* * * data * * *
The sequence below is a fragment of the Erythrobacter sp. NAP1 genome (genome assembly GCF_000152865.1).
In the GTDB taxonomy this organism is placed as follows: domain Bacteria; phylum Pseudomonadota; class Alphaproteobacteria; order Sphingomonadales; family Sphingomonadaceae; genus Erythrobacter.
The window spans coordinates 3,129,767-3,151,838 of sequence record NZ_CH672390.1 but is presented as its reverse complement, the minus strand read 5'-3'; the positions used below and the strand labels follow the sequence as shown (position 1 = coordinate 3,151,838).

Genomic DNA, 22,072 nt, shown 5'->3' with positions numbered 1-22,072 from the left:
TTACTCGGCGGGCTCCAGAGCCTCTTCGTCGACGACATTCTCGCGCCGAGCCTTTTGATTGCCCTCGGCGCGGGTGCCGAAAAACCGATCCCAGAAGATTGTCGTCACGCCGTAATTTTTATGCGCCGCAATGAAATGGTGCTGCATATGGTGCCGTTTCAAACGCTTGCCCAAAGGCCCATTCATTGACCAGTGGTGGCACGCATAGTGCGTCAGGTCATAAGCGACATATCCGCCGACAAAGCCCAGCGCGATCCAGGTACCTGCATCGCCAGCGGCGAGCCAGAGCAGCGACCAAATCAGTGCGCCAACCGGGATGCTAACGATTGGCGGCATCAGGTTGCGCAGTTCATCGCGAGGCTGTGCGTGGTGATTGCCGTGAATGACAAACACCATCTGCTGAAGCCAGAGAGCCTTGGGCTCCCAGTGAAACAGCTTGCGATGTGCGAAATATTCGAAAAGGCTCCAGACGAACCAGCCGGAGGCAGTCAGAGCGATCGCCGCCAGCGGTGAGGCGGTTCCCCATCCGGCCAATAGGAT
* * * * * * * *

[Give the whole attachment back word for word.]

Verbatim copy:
The sequence below is a fragment of the Erythrobacter sp. NAP1 genome (genome assembly GCF_000152865.1).
In the GTDB taxonomy this organism is placed as follows: domain Bacteria; phylum Pseudomonadota; class Alphaproteobacteria; order Sphingomonadales; family Sphingomonadaceae; genus Erythrobacter.
The window spans coordinates 3,129,767-3,151,838 of sequence record NZ_CH672390.1 but is presented as its reverse complement, the minus strand read 5'-3'; the positions used below and the strand labels follow the sequence as shown (position 1 = coordinate 3,151,838).

Genomic DNA, 22,072 nt, shown 5'->3' with positions numbered 1-22,072 from the left:
TTACTCGGCGGGCTCCAGAGCCTCTTCGTCGACGACATTCTCGCGCCGAGCCTTTTGATTGCCCTCGGCGCGGGTGCCGAAAAACCGATCCCAGAAGATTGTCGTCACGCCGTAATTTTTATGCGCCGCAATGAAATGGTGCTGCATATGGTGCCGTTTCAAACGCTTGCCCAAAGGCCCATTCATTGACCAGTGGTGGCACGCATAGTGCGTCAGGTCATAAGCGACATATCCGCCGACAAAGCCCAGCGCGATCCAGGTACCTGCATCGCCAGCGGCGAGCCAGAGCAGCGACCAAATCAGTGCGCCAACCGGGATGCTAACGATTGGCGGCATCAGGTTGCGCAGTTCATCGCGAGGCTGTGCGTGGTGATTGCCGTGAATGACAAACACCATCTGCTGAAGCCAGAGAGCCTTGGGCTCCCAGTGAAACAGCTTGCGATGTGCGAAATATTCGAAAAGGCTCCAGACGAACCAGCCGGAGGCAGTCAGAGCGATCGCCGCCAGCGGTGAGGCGGTTCCCCATCCGGCCAATAGGAT